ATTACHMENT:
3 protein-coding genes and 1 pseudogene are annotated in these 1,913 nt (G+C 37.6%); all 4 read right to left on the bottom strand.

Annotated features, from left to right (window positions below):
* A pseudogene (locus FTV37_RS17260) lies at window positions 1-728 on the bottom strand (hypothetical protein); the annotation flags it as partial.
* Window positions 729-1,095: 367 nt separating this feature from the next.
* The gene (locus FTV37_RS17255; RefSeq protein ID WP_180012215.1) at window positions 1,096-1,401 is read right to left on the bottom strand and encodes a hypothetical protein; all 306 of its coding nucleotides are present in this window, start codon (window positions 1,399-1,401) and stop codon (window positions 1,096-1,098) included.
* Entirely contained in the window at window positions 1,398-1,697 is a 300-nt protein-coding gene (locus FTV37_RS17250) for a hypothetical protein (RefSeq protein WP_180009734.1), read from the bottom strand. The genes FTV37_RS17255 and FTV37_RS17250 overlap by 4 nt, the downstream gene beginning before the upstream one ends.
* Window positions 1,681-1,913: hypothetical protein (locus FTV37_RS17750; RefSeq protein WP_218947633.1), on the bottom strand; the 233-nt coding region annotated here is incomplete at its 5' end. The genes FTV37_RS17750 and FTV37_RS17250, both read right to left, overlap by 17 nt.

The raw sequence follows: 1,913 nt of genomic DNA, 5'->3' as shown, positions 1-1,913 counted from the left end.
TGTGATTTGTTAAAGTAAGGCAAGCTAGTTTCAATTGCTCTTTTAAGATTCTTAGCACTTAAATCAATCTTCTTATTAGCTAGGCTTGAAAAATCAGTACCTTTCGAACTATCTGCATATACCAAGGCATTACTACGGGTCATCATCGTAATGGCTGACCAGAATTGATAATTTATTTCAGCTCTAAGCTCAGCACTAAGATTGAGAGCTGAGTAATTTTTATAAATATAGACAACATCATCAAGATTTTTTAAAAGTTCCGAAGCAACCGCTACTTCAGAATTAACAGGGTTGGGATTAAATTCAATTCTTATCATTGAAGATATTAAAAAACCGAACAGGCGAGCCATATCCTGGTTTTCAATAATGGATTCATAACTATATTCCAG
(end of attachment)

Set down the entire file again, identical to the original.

3 protein-coding genes and 1 pseudogene are annotated in these 1,913 nt (G+C 37.6%); all 4 read right to left on the bottom strand.

Annotated features, from left to right (window positions below):
* A pseudogene (locus FTV37_RS17260) lies at window positions 1-728 on the bottom strand (hypothetical protein); the annotation flags it as partial.
* Window positions 729-1,095: 367 nt separating this feature from the next.
* The gene (locus FTV37_RS17255; RefSeq protein ID WP_180012215.1) at window positions 1,096-1,401 is read right to left on the bottom strand and encodes a hypothetical protein; all 306 of its coding nucleotides are present in this window, start codon (window positions 1,399-1,401) and stop codon (window positions 1,096-1,098) included.
* Entirely contained in the window at window positions 1,398-1,697 is a 300-nt protein-coding gene (locus FTV37_RS17250) for a hypothetical protein (RefSeq protein WP_180009734.1), read from the bottom strand. The genes FTV37_RS17255 and FTV37_RS17250 overlap by 4 nt, the downstream gene beginning before the upstream one ends.
* Window positions 1,681-1,913: hypothetical protein (locus FTV37_RS17750; RefSeq protein WP_218947633.1), on the bottom strand; the 233-nt coding region annotated here is incomplete at its 5' end. The genes FTV37_RS17750 and FTV37_RS17250, both read right to left, overlap by 17 nt.

The raw sequence follows: 1,913 nt of genomic DNA, 5'->3' as shown, positions 1-1,913 counted from the left end.
TGTGATTTGTTAAAGTAAGGCAAGCTAGTTTCAATTGCTCTTTTAAGATTCTTAGCACTTAAATCAATCTTCTTATTAGCTAGGCTTGAAAAATCAGTACCTTTCGAACTATCTGCATATACCAAGGCATTACTACGGGTCATCATCGTAATGGCTGACCAGAATTGATAATTTATTTCAGCTCTAAGCTCAGCACTAAGATTGAGAGCTGAGTAATTTTTATAAATATAGACAACATCATCAAGATTTTTTAAAAGTTCCGAAGCAACCGCTACTTCAGAATTAACAGGGTTGGGATTAAATTCAATTCTTATCATTGAAGATATTAAAAAACCGAACAGGCGAGCCATATCCTGGTTTTCAATAATGGATTCATAACTATATTCCAG